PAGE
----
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(3) Old Unused Toll House Inn Whitman Massachusetts Advertising Match Books
Item #e206
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This item is already sold(3) Old Unused Toll House Inn Whitman Massachusetts Advertising Match Books
Toll House   Inn   Restaurant   Hotel   Food   Cookie   Dessert   Chocolate   Candy   Candies   Nestle   Whitman   Massachusetts   Advertising   Match   Cigarette   Tobacco   Smoking   Souvenir
The picture shows an inside and outside view of all (3) Old Unused Toll House Inn Whitman Massachusetts Advertising Match Books in this lot. These are not dated but they are old. These are from the location in Massachusetts where Chocolate Chip Cookies were invented (see History below). These covers have an illustration of the Toll House Inn, a map with its location, and Minutemen. They even have printed matches!They are marked on the two sides as follows:

TELEPHONE Whitman 100

The matchbooks each measure about 1-1/2'' x 4''. Two of them are in mint unused condition. The left one is missing a match as pictured. Below here, for reference, is some history versions of the Chocolate Chip Cookie at The Toll House Inn, and a biography for Ruth Graves Wakefield:

Chocolate chip cookie
From Wikipedia, the free encyclopedia

Chocolate Chip Cookie

Country of origin: United States
Region or state: Whitman, Massachusetts
Creator: Toll House Inn - multiple versions

A chocolate chip cookie is a drop cookie that originated in the United States and features chocolate chips as its distinguishing ingredient. The traditional recipe combines a dough composed of butter and both brown and white sugar with semi sweet chocolate chips. Variations include recipes with other types of chocolate or additional ingredients, such as nuts or oatmeal.


Conflicting stories
There are conflicting stories about the origin of the acquisition of the recipe by NestlŽ. The commonality between the two stories is that the chocolate chip cookie was accidentally developed by Ruth Wakefield in 1934. Mrs. Wakefield owned the Toll House Inn, in Whitman, Massachusetts, a very popular restaurant in the 1930s. The restaurant's popularity was not just due to its home cooked style meals; Mrs. Wakefield's policy was to give diners a whole extra helping of their entrŽes to take home with them and a serving of her homemade cookies for dessert. Mrs. Wakefield's cookbook, Toll House Tried and True Recipes, was published in 1936 by M. Barrows & Company, New York. Included is the recipe for the Toll House Cookie, originally called the Toll House Chocolate Crunch Cookie.

Chocolate chip cookie

NestlŽ version
Mrs. Wakefield was making chocolate cookies but ran out of regular baker's chocolate, so she substituted it with broken pieces of semi sweet chocolate from Andrew NestlŽ, thinking that it would melt and mix into the batter. It clearly did not, and the chocolate chip cookie was born. Wakefield sold the recipe to NestlŽ in exchange for a lifetime supply of chocolate chips. Every bag of NestlŽ chocolate chips in North America has a variation of her original recipe printed on the back (butter and margarine are now both included as variants).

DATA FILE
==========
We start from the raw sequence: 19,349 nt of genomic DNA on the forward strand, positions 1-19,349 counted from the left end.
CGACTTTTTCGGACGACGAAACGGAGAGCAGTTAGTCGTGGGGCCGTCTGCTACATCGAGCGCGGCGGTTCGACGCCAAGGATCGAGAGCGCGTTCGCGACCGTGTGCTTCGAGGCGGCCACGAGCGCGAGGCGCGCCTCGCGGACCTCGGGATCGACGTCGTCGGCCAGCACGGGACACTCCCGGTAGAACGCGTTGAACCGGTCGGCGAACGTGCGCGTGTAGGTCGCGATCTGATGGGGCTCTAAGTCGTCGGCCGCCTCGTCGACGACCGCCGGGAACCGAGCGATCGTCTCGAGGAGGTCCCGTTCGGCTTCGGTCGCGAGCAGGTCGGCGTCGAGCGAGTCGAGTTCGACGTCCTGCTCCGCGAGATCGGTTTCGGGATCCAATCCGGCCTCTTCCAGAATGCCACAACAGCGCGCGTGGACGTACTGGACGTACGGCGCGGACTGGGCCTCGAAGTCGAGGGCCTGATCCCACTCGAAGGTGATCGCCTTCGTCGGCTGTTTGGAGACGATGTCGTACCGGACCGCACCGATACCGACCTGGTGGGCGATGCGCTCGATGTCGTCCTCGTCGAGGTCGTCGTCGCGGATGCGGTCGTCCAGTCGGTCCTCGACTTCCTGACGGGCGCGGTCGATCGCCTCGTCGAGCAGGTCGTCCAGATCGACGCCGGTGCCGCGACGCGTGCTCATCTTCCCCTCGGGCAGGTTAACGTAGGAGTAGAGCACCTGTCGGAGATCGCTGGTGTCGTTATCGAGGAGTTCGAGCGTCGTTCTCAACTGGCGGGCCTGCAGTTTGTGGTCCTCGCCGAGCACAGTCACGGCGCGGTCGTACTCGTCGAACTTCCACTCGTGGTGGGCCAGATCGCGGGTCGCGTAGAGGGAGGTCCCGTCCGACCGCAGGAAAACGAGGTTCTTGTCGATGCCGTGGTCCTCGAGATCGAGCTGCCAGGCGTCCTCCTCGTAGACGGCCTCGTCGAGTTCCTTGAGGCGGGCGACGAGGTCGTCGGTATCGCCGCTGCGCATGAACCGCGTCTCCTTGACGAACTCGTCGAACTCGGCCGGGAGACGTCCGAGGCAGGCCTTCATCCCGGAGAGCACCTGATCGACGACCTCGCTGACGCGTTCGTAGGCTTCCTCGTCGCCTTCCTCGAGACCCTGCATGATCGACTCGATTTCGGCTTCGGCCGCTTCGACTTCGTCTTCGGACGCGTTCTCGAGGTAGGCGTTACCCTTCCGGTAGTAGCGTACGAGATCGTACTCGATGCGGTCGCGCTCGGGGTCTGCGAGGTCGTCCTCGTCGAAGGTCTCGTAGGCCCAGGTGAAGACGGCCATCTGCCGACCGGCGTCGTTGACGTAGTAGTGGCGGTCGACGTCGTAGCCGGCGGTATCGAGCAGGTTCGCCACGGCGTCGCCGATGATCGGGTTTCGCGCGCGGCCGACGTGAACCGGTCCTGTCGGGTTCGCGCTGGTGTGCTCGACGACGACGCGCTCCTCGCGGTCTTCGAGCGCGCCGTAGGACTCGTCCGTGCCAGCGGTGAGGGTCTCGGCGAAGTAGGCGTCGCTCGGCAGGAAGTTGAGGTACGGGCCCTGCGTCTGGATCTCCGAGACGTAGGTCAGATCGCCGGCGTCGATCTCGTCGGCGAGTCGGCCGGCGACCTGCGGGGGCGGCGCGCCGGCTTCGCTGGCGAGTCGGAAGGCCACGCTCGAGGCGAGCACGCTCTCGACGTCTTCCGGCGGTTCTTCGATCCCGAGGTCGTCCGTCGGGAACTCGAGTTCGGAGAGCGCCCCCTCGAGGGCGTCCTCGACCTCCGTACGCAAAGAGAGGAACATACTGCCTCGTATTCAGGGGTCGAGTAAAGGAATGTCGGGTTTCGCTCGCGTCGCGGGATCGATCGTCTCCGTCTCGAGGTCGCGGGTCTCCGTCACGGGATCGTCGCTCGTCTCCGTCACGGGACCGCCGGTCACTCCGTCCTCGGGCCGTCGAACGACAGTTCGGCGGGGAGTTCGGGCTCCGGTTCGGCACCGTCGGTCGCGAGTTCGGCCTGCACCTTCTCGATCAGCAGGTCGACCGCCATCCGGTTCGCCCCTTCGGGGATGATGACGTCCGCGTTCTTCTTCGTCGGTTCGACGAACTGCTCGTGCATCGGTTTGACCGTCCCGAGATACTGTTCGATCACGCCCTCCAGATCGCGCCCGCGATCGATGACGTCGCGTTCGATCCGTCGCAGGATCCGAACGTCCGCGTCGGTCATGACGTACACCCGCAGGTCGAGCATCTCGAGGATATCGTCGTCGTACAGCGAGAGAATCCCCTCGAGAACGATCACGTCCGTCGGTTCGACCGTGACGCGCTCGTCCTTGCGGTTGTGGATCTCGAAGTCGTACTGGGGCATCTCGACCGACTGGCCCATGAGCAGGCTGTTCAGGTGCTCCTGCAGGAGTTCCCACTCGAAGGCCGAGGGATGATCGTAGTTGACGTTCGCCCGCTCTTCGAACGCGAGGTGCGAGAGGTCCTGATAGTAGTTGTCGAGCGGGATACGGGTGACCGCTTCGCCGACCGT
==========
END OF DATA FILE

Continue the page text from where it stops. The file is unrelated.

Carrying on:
During World War II, GIs from Massachusetts who were stationed overseas shared the cookies they received in care packages from back home with soldiers from other parts of the United States soon, hundreds of GIs were writing home asking their families to send them some Toll House Cookies, and Mrs. Wakefield was soon inundated with letters from around the country asking for her recipe. Thus, began the nation wide craze for the chocolate chip cookie.

Toll House Inn version
Mrs. Carol Cavanagh, of Brockton, Massachusetts and a former employee of the Inn, and her father, George Boucher of South Dennis, Massachusetts, and the former head chef at the Toll House Inn during the years of its operation, offer a different history of the cookie. Contradicting NestlŽ's claim that Mrs. Wakefield put chunks of chocolate into cookie dough hoping they would melt, Mrs. Cavanagh states that Mrs. Wakefield was already an accomplished chef and author of a cookbook, and knew enough about the properties of chocolate that it would not melt and mix into the batter while baking. Mr. Boucher states that Mrs. Wakefield was known for her sugar cookies, which came free with every meal, and were for sale in the inn's lobby. One day, while mixing a batch of the sugar cookie dough, the vibrations from a large Hobart electric mixer caused bars of NestlŽ's chocolate stored on the shelf above the mixer to fall into the mixing bowl, where it was broken up and incorporated into the dough. Mrs. Wakefield believed the dough was ruined and was about to discard it, when Mr. Boucher stopped her and talked her into saving the batch. His reasoning was out of frugality rather than a prediction of the cookie's future popularity.